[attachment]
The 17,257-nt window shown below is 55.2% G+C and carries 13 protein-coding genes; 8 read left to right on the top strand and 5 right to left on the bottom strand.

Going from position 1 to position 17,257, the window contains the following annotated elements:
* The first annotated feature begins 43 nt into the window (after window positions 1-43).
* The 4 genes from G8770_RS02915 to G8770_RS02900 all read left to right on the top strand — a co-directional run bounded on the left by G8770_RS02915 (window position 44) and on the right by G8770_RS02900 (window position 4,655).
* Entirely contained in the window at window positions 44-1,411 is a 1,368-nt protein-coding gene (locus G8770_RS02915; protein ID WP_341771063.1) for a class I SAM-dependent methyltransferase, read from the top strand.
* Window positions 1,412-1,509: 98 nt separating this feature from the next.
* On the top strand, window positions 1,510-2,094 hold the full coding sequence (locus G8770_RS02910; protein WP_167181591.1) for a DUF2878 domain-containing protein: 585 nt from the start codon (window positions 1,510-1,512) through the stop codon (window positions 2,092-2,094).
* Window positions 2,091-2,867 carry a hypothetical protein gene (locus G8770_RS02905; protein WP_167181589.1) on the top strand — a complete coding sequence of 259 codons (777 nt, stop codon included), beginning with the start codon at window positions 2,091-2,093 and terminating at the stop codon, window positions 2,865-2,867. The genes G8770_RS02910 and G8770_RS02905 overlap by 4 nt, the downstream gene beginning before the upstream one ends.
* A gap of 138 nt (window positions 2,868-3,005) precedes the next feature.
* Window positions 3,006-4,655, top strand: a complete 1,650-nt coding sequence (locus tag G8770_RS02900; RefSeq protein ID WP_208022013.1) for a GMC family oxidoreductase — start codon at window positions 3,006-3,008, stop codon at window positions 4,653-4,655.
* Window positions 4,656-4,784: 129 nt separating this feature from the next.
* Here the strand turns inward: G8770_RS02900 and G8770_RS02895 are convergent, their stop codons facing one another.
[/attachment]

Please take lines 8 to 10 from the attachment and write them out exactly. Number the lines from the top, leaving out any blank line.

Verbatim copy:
* Window positions 2,091-2,867 carry a hypothetical protein gene (locus G8770_RS02905; protein WP_167181589.1) on the top strand — a complete coding sequence of 259 codons (777 nt, stop codon included), beginning with the start codon at window positions 2,091-2,093 and terminating at the stop codon, window positions 2,865-2,867. The genes G8770_RS02910 and G8770_RS02905 overlap by 4 nt, the downstream gene beginning before the upstream one ends.
* A gap of 138 nt (window positions 2,868-3,005) precedes the next feature.
* Window positions 3,006-4,655, top strand: a complete 1,650-nt coding sequence (locus tag G8770_RS02900; RefSeq protein ID WP_208022013.1) for a GMC family oxidoreductase — start codon at window positions 3,006-3,008, stop codon at window positions 4,653-4,655.